Nominal Pipe Size and Diametre Nominal

  • Thread starter TSN79
  • Start date
418
0
I'm wondering about the the term 'Diametre Nominal', or 'NPS' as it's called in the US. I've realized that pipes that are identified by "nominal" names are only loosely related to the actual dimensions. For instance, a 2-inch galvanized steel pipe has an inside diameter of about 2 1/8 inches and an outside diameter of about 2 5/8 inches. I find this "inaccuracy" very strange. And another thing, most DN measures are relatively even numbers like 15, 20, 25, 40, 50 and so on. But then there is also a 32 in there which totally breaks the "even-ness"! That puzzle's me the most! If someone has a good explanation to my wonderings I would be grateful :)
 
1,553
6
Unfortunately, we American's are insane and we like making things hard for ourselves. I'm sorry but thats the best answer I can give. I have found that things like this are governed by the "olden days" and were set due to ease of manufacturing and once a standard is set, its hard to change. If you dont like my answer I suggest you try www.eng-tips.com. Its a great resource for questions like this.
 

mgb_phys

Science Advisor
Homework Helper
7,744
11
Pipe sizes are based on the equivalent internal diameter, because you normally care about the flow rate. Lead pipes had thicker walls because lead isn't as strong, so when we switched to copper the external diameter reduced. because the wall thickness was reduced.
 

FredGarvin

Science Advisor
5,050
6
Admittedly, there is a lot of old ways that are still in use today because of the cost or difficulty in changing the infrastructure. One of the issues that clouds things for American pipe sizes is that the early days didn't use all of the schedule sizes we have today. The old ways of stating wall thickness was based on a word description versus the current method which relates to the maximum stress. The new pipe schedule numbering was an effort to make some sense of things.

I put this topic up there with why a lumber 2x4 is really 1.5 x 3.5
 

Redbelly98

Staff Emeritus
Science Advisor
Homework Helper
12,037
125
What mgb_phys said jives with what I remember reading a year or so ago, that things changed when they switched to stronger materials and could get by with thinner walls. But they needed to keep the threading the same so that for example all 2" pipes would still mate together ... that meant changing the I.D. rather than the O.D.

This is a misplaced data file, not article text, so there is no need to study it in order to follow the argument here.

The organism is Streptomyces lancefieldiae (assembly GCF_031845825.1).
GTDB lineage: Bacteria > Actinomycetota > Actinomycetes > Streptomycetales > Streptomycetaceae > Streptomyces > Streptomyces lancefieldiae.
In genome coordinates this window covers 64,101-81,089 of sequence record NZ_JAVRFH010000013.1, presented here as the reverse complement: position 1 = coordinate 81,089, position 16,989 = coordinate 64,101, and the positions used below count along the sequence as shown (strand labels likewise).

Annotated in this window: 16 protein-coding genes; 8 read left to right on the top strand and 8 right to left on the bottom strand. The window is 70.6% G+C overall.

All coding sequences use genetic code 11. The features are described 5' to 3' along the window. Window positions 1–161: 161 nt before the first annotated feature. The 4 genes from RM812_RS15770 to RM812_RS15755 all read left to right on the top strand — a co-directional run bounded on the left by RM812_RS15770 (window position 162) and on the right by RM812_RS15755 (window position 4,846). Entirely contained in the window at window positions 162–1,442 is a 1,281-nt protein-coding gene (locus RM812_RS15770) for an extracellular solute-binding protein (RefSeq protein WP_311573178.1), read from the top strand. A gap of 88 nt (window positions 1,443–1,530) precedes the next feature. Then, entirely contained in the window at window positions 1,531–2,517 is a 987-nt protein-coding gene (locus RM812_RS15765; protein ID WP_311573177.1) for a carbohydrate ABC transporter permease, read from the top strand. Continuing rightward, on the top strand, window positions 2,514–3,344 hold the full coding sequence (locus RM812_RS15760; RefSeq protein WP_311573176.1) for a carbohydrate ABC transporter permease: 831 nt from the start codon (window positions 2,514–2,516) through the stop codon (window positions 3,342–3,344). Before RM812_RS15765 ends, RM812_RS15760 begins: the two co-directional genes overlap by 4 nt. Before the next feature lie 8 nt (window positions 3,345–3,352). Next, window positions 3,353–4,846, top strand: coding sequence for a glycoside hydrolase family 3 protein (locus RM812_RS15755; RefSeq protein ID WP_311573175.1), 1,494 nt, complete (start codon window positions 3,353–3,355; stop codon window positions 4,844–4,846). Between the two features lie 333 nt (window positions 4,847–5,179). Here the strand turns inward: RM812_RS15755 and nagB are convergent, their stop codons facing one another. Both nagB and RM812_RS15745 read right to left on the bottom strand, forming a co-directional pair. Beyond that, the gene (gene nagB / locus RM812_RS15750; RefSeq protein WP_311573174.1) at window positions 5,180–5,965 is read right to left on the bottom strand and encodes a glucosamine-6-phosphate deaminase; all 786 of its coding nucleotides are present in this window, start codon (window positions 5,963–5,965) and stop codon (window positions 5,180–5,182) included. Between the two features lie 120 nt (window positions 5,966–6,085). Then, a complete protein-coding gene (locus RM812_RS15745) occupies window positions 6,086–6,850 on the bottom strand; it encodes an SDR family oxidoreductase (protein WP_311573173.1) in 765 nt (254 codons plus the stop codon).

mgb_phys

Science Advisor
Homework Helper
7,744
11
Redbelly98 - that makes more sense, I must have had it the wrong way round.
It's even worse in the UK, there's metric, BA and Whitworth!
In France+Germany an adjustable wrench is known as an 'English', because if you are working on any british equipement you never know what the bolts are.
 
Last edited:

Redbelly98

Staff Emeritus
Science Advisor
Homework Helper
12,037
125
Reminds me of the time a coworker and I needed to loosen a nut on his car. We went into the lab, grabbed a variety of wrenches (in 1/16" increments) thinking one of them just had to fit. Walked out to the parking lot, determined that the correct size was in between 3/8" and 7/16". Back we go into the lab, hunting for a 13/32" wrench. (Not sure why we didn't just grab an adjustable, probably we had tried it and the space was too small to fit one in there.)

We couldn't find a 13/32, so we went to one of the technicians who was also a whiz with cars, to ask if he had a 13/32 wrench. He look at us blankly. "A 3/8 is too small, and a 7/16 is too big", we told him. "Oh," he said, "sounds like you need a 10 mm".

He was right. We grabbed a 10mm from the set of metric wrenches we kept in the lab, and that did the trick. The weird thing was, we were 2 Ph.D. physicists who needed to be reminded about thinking in metric!
 
1,553
6
The weird thing was, we were 2 Ph.D. physicists who needed to be reminded about thinking in metric!
Classic demonstration of the difference between engineers and physicists.:smile:
 

FredGarvin

Science Advisor
5,050
6
How long ago was this? I thought all cars had been metric for quite some time now.
 
1,553
6
How long ago was this? I thought all cars had been metric for quite some time now.
Way to rub it in Fred. :rofl:
 
1,401
395
Hey... I'm still working on machines with Whitworth fasteners.
 
199
1
www.mcmastercarr.com

These guys usually have a decent description of what is what when it comes to mechanical fasteners, pipe threads, etc.

One of the ones that gets me is the difference in diameter between PVC and CPVC pipe. Just ridiculous.
 

FredGarvin

Science Advisor
5,050
6
I guess the moral of the story is that, if you don't want to look up wall thicknesses and ODs in a table (like you have to with pipes), try to work with tubing whenever possible.
 

Redbelly98

Staff Emeritus
Science Advisor
Homework Helper
12,037
125
How long ago was this? I thought all cars had been metric for quite some time now.
About 5 years ago. Not sure how old the car was at the time, but it was a Honda or Toyota which should have been a dead giveaway to us.

(If we had some kind of "Duh..." smiley/emoticon, I'd put one here.)
 

Physics Forums Values

We Value Quality
• Topics based on mainstream science
• Proper English grammar and spelling
We Value Civility
• Positive and compassionate attitudes
• Patience while debating
We Value Productivity
• Disciplined to remain on-topic
• Recognition of own weaknesses
• Solo and co-op problem solving
Top